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In a deal that has surprised many, Italy has signed on to become a part of China’s Belt and Road Initiative (BRI). President Xi Jinping met recently with Prime Minister Giuseppe Conte, and the two leaders reached an agreement, signing a Memorandum of Understanding (MoU) to allow for: greater cooperation in banking ventures, partnerships enabling construction of Italian ports through a partnership with a Chinese construction company, and an increase of fruit exports to China. Italy is the first of the Group of Seven (G7) nations to sign an MoU with China, and the decision has created controversy among its allies. The move has left Washington and Brussels upset with the agreement, and many have concerns that China is preying on Italy’s present economic condition for its own benefit.
Political and economic affairs commentator Einar Tangen spoke about the motivation behind Italy’s decision to join the initiative in an interview with Al Jazeera, stating that “Italy has issues where it is not happy with the EU and the EU is not happy with it, and the only way out of this conundrum is for [Italy] to expand their trade.” However, not all of Italy’s allies considered the agreement to be so beneficial to Italy’s trade needs. The White House National Security Council released a tweet about the matter, stating that “[e]ndorsing BRI lends legitimacy to China’s predatory approach to investment and will bring no benefits to the Italian people.”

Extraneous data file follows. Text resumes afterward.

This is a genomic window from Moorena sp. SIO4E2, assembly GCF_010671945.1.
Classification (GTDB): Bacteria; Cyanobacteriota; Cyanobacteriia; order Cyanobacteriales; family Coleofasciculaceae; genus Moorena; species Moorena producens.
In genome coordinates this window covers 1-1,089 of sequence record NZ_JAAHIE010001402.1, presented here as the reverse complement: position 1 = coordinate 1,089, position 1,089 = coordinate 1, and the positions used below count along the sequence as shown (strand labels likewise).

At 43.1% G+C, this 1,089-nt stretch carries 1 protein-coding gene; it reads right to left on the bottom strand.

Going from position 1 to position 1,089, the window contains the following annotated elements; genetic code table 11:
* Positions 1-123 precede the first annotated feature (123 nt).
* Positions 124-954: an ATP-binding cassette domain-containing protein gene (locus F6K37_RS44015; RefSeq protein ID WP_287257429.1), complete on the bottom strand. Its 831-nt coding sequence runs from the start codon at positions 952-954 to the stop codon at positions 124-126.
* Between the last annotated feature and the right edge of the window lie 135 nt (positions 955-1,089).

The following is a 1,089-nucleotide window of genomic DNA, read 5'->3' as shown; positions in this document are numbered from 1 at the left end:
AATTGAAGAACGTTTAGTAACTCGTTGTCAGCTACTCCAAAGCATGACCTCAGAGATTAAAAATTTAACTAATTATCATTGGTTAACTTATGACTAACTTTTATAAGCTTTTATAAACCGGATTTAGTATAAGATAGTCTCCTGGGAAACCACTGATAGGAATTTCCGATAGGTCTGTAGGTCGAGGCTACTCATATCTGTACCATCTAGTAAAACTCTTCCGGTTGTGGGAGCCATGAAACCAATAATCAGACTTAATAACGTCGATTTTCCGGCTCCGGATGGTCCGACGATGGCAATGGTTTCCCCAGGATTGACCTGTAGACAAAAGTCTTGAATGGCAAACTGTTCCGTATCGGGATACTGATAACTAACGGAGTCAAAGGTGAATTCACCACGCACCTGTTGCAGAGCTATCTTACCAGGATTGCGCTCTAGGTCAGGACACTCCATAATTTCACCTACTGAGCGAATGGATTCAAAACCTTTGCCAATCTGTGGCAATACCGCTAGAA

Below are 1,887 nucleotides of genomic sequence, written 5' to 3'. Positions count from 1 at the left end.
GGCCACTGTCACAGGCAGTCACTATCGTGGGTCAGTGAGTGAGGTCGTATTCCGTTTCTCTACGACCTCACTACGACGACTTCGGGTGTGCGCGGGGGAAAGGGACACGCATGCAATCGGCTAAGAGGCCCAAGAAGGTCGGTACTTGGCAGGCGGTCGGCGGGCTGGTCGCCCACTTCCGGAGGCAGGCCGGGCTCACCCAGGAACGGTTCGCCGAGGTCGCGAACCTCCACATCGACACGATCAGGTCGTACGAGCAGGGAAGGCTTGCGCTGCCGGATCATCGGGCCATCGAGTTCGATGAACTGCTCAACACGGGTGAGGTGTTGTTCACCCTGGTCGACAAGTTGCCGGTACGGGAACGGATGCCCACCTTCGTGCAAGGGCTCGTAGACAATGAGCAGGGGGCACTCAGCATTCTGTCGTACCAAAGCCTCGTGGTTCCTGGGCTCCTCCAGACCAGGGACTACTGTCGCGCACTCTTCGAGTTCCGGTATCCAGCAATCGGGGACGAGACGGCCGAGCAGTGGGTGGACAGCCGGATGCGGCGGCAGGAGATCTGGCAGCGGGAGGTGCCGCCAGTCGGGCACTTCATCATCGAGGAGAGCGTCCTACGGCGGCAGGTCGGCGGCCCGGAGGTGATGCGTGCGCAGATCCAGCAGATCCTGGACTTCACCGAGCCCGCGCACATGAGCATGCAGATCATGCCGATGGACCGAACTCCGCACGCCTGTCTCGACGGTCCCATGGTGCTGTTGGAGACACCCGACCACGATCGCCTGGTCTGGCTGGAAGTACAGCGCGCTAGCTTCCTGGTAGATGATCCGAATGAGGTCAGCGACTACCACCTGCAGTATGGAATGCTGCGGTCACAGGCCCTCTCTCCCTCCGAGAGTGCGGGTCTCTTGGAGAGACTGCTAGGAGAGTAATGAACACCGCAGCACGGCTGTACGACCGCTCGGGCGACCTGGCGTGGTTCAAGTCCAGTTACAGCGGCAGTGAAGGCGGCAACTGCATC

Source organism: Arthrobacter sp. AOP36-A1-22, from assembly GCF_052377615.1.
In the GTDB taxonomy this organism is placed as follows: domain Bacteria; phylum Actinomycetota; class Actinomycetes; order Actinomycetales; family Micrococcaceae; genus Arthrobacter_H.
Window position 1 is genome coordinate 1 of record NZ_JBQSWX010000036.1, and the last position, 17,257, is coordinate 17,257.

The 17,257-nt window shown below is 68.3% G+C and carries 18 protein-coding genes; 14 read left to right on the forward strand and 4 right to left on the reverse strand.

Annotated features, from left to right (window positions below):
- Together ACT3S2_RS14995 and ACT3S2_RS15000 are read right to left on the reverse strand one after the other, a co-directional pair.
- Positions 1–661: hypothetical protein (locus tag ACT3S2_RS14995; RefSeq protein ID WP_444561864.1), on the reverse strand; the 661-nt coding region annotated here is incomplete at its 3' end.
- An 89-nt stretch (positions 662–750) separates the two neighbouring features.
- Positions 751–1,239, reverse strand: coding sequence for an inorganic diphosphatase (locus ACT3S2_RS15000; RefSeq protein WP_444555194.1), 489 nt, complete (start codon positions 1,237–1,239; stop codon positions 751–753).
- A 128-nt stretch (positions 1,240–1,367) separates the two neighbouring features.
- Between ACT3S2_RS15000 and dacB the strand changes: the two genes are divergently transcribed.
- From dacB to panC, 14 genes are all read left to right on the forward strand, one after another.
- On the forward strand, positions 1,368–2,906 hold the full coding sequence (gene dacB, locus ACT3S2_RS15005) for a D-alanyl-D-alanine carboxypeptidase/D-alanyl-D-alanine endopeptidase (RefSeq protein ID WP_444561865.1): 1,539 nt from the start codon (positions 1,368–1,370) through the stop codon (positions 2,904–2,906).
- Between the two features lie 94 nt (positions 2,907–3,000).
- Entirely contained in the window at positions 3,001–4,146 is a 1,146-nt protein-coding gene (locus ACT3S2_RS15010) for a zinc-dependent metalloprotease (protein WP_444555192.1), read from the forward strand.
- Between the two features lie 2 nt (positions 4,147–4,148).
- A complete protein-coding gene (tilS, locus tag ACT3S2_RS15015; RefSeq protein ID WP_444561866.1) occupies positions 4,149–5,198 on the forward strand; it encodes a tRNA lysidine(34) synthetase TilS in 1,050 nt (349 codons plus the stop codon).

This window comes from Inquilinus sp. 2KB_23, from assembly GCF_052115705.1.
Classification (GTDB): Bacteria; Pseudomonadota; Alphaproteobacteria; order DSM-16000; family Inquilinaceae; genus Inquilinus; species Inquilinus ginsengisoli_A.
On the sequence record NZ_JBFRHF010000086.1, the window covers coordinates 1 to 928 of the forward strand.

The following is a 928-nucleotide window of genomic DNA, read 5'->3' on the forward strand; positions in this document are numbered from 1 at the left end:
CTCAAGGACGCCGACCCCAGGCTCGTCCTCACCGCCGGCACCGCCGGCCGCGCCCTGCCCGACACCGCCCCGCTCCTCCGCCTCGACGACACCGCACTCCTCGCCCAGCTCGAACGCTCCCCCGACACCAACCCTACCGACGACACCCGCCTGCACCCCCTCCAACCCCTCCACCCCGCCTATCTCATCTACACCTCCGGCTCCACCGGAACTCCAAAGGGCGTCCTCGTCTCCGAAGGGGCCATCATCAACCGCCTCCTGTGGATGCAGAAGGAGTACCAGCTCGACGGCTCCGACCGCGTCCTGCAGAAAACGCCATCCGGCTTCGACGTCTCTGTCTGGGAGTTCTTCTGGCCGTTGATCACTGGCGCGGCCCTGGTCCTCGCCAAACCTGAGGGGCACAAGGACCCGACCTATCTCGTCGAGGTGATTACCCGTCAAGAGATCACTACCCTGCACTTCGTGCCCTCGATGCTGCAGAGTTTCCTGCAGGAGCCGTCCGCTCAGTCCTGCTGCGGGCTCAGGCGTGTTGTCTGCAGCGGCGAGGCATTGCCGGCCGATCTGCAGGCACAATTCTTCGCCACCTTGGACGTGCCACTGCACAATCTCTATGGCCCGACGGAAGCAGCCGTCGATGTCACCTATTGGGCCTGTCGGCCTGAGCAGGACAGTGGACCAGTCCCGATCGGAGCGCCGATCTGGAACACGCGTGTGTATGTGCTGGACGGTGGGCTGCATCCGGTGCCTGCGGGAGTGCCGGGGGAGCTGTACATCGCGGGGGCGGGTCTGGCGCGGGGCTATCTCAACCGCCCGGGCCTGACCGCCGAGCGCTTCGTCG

The Belt and Road Initiative presents a number of concerns for the troubled European nation going forward. The first is the strain it will place on the relationship between Italy and some of its allies. While Italy is not the first European nation to be a part of the Belt and Road Initiative, it is the first of the G7 to sign on to China’s plan, which may create issues within the alliance, especially with the United States. The deal has also faced resistance from Brussels and even within Italy itself, with Italy’s Deputy Prime Minister Matteo Salvini already expressing fears of China “colonizing” Italian markets.
Italy has been in the throes of a recession since November of last year. This economic downturn was the result of over a decade of decline from Rome, due to a rising debt that now amounts to more than 2.3 billion euros. Much of this can be traced back to local economic models that favour family-owned, smaller scale businesses with minimal employees, while larger businesses are more resistant to changes in corporate culture. This, combined with high debt spending and the fact that the government seems to have exhausted every other option, has likely made the Belt and Road Initiative highly appealing to President Conte.
By joining the Belt and Road Initiative, President Conte hopes to reverse Italy’s ill-fortune through closer ties to Beijing, while China views Italy’s present woes as an excellent way to expand the initiative. Whether the deal will be beneficial to Italy at this stage remains to be seen, especially as Italy exports less than France or Germany to China, in addition to having a 17.6 million euro debt owed to China. This imbalance between the countries will need to be examined if the deal between them is to be successful. In addition, Italy should remain vigilant to ensure it does not fall into a greater debt burden through an agreement that could further disadvantage it in future negotiations.